Culture, curriculum, community: Thunder Bay schools pushing back against racism

This week on Unreserved, how schools and grassroots initiatives are helping First Nations youth transition to life in the city.
Organizations and people in Thunder Bay are fighting to make the city a safer place for First Nations youth. (Stephanie Cram/CBC)
Listen to the full episode48:16

Imagine packing up everything you own and leaving your home community at age 14. That's the reality for many First Nations youth in Northern Ontario, who move to the city of Thunder Bay to attend high school.

It's a difficult transition for many kids, but there are people and organizations trying to help.

The Matawa Learning Centre isn't your average high school — in addition to standard classes in western schools like math, science and English, you can also take classes to learn to speak Ojibwe or Cree, how to play the big drum, or even skin a deer.

In the eight years since the 2011 trip to Thunder Bay that changed the course of her work, Tanya Talaga has seen a few improvements in Thunder Bay's institutions and programs. But she says the work is far from over.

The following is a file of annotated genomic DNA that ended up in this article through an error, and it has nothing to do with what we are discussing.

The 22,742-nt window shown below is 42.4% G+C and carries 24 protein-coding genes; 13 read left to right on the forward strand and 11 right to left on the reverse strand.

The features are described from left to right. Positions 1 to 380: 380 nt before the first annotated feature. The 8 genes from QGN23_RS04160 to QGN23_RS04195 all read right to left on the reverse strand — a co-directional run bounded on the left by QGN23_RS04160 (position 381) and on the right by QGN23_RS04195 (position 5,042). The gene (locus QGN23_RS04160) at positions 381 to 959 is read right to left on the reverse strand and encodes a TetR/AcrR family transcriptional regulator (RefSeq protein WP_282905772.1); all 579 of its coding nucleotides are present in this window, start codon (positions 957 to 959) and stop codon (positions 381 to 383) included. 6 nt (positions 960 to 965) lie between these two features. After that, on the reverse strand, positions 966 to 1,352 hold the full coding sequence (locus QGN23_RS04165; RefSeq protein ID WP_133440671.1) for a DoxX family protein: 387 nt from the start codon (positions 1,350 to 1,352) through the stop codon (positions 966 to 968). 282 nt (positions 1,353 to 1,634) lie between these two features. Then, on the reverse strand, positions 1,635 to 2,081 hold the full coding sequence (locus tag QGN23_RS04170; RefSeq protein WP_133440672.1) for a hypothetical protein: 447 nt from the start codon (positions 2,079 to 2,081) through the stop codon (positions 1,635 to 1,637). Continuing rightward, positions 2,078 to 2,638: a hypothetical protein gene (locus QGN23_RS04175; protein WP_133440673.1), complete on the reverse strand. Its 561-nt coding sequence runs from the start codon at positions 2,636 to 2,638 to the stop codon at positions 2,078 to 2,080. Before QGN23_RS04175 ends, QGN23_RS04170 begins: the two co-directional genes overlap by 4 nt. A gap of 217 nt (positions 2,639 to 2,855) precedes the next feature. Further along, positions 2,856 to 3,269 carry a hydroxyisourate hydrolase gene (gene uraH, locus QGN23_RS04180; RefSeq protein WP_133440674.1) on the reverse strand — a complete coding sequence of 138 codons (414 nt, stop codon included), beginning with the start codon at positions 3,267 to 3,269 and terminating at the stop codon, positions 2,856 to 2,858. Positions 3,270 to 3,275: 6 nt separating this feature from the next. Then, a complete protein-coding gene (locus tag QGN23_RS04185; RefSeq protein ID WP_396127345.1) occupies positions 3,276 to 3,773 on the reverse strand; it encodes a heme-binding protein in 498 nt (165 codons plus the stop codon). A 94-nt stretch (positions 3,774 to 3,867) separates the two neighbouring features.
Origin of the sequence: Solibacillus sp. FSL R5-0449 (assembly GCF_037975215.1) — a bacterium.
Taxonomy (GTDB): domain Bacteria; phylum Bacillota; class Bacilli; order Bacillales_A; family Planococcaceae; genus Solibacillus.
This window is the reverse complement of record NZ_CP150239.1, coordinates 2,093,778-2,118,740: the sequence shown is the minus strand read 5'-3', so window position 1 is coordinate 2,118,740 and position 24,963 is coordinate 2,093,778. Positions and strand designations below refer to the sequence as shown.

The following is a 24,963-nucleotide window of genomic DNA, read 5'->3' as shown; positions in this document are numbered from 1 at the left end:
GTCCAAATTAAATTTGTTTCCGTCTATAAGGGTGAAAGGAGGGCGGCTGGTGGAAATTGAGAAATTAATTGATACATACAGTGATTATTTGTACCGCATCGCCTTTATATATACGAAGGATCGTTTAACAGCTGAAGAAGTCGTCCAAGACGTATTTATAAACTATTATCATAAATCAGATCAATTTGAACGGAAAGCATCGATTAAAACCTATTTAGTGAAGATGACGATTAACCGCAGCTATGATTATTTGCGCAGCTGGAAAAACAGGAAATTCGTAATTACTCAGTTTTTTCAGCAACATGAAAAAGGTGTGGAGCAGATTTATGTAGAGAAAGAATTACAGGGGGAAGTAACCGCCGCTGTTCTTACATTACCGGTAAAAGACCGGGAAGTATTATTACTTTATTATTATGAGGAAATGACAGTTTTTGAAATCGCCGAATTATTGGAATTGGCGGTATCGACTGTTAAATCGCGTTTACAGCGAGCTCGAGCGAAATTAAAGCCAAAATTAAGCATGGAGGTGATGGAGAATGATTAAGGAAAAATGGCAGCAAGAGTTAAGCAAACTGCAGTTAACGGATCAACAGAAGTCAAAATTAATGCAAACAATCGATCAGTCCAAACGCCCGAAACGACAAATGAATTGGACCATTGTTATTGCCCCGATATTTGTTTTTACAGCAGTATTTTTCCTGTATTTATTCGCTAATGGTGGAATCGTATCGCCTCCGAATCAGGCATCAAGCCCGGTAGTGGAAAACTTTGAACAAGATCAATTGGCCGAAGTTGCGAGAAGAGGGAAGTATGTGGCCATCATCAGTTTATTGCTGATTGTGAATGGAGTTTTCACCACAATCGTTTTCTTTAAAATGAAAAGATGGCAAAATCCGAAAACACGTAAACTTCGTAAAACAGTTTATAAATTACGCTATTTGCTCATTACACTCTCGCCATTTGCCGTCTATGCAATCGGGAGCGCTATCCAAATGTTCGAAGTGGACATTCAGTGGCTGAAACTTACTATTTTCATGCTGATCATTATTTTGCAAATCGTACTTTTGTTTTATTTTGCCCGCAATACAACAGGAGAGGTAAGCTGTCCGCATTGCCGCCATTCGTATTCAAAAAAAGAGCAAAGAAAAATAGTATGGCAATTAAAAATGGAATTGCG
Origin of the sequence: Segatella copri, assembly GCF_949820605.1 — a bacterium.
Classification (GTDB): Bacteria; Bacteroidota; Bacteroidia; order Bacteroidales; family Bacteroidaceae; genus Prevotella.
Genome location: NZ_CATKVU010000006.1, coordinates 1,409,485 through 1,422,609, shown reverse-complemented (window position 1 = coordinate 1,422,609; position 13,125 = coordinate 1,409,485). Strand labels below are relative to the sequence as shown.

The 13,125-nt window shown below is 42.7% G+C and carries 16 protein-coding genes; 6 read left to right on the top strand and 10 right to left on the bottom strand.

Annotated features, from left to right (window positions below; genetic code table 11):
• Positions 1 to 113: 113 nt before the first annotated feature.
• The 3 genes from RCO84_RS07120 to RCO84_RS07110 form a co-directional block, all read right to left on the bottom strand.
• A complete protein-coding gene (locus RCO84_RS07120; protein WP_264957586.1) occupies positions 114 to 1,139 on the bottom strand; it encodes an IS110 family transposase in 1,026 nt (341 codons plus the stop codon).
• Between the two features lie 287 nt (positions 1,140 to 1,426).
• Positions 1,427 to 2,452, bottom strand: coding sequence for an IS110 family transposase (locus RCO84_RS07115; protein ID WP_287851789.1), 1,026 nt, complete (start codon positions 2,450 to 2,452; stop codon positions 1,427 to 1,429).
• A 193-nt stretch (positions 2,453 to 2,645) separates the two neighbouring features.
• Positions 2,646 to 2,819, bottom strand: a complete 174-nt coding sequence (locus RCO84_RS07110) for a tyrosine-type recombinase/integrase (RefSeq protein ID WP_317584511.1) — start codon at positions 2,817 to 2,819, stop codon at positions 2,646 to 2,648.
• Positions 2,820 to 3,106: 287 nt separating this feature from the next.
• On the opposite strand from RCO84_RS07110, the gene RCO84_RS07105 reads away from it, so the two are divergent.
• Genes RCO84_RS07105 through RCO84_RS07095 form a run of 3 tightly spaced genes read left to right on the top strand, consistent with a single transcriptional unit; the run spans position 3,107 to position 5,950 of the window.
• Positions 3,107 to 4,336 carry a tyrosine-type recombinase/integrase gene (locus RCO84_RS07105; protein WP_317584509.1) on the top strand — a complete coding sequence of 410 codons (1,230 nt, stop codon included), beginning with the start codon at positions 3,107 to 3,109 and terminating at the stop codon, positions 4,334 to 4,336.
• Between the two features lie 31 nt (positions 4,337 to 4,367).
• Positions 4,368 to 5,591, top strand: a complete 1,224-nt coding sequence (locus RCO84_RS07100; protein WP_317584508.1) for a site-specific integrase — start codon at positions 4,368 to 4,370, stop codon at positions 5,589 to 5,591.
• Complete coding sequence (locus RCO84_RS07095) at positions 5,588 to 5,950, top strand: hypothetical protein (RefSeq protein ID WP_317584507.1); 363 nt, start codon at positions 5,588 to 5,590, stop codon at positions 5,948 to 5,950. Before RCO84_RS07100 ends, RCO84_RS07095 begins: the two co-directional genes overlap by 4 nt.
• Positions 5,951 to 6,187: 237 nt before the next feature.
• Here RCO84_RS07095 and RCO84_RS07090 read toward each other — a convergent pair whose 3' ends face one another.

Teachers at a local First Nations high school helped start a campaign called Wake the Giant. Local businesses identify themselves as a safe space for students and the greater Indigenous population in Thunder Bay.

That local First Nations high school, Dennis Franklin Cromarty High School, just started some new programming to help smooth the transition for First Nations youth going to school there. It's a favourite past-time in northern Ontario — hockey!

Wiindo Debwe Mosewin is a patrol group in Thunder Bay. A couple of times a week they hop into trucks, hand out blankets, food and hot chocolate to those in need and will patrol the streets, looking for youth who might need help. 

This week's playlist: 
Nick Sherman. (Twitter: @CBCNickSherman)

Nick Sherman — Winterdark

The Students Of Dennis Franklin Cromarty High School feat. July Talk — Mourning Keeps Coming Back